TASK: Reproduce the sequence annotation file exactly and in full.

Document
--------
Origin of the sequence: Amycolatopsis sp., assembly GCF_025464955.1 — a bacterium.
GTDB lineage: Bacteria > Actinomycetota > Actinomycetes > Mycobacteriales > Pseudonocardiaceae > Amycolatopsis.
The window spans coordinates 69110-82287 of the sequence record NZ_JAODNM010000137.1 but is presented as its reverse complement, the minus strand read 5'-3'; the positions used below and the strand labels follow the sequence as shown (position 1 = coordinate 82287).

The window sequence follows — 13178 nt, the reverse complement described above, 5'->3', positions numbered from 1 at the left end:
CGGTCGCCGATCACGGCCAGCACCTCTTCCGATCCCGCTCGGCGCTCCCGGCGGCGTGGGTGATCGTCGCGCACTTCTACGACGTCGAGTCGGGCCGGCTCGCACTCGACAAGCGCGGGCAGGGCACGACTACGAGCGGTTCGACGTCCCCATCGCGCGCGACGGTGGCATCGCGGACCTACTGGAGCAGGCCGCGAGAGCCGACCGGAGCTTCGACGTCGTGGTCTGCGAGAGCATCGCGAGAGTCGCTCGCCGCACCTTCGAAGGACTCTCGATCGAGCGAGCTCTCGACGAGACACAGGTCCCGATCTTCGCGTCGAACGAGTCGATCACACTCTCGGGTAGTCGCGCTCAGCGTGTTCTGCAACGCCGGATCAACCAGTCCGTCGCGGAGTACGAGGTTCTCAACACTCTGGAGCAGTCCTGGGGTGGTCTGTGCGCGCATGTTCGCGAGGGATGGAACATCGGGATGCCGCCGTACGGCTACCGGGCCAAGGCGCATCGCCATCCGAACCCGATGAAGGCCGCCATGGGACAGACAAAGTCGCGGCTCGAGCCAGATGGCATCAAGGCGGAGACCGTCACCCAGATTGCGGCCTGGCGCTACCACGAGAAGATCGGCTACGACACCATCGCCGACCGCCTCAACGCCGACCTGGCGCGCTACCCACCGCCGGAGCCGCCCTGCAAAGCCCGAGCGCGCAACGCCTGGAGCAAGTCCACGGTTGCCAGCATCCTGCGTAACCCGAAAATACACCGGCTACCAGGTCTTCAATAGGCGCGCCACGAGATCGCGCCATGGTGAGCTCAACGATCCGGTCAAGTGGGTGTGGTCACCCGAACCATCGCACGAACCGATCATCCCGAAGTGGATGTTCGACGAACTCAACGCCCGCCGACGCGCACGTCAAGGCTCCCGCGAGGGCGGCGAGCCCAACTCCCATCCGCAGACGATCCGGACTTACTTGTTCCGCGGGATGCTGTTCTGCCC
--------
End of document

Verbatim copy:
Origin of the sequence: Amycolatopsis sp., assembly GCF_025464955.1 — a bacterium.
GTDB lineage: Bacteria > Actinomycetota > Actinomycetes > Mycobacteriales > Pseudonocardiaceae > Amycolatopsis.
The window spans coordinates 69110-82287 of the sequence record NZ_JAODNM010000137.1 but is presented as its reverse complement, the minus strand read 5'-3'; the positions used below and the strand labels follow the sequence as shown (position 1 = coordinate 82287).

The window sequence follows — 13178 nt, the reverse complement described above, 5'->3', positions numbered from 1 at the left end:
CGGTCGCCGATCACGGCCAGCACCTCTTCCGATCCCGCTCGGCGCTCCCGGCGGCGTGGGTGATCGTCGCGCACTTCTACGACGTCGAGTCGGGCCGGCTCGCACTCGACAAGCGCGGGCAGGGCACGACTACGAGCGGTTCGACGTCCCCATCGCGCGCGACGGTGGCATCGCGGACCTACTGGAGCAGGCCGCGAGAGCCGACCGGAGCTTCGACGTCGTGGTCTGCGAGAGCATCGCGAGAGTCGCTCGCCGCACCTTCGAAGGACTCTCGATCGAGCGAGCTCTCGACGAGACACAGGTCCCGATCTTCGCGTCGAACGAGTCGATCACACTCTCGGGTAGTCGCGCTCAGCGTGTTCTGCAACGCCGGATCAACCAGTCCGTCGCGGAGTACGAGGTTCTCAACACTCTGGAGCAGTCCTGGGGTGGTCTGTGCGCGCATGTTCGCGAGGGATGGAACATCGGGATGCCGCCGTACGGCTACCGGGCCAAGGCGCATCGCCATCCGAACCCGATGAAGGCCGCCATGGGACAGACAAAGTCGCGGCTCGAGCCAGATGGCATCAAGGCGGAGACCGTCACCCAGATTGCGGCCTGGCGCTACCACGAGAAGATCGGCTACGACACCATCGCCGACCGCCTCAACGCCGACCTGGCGCGCTACCCACCGCCGGAGCCGCCCTGCAAAGCCCGAGCGCGCAACGCCTGGAGCAAGTCCACGGTTGCCAGCATCCTGCGTAACCCGAAAATACACCGGCTACCAGGTCTTCAATAGGCGCGCCACGAGATCGCGCCATGGTGAGCTCAACGATCCGGTCAAGTGGGTGTGGTCACCCGAACCATCGCACGAACCGATCATCCCGAAGTGGATGTTCGACGAACTCAACGCCCGCCGACGCGCACGTCAAGGCTCCCGCGAGGGCGGCGAGCCCAACTCCCATCCGCAGACGATCCGGACTTACTTGTTCCGCGGGATGCTGTTCTGCCC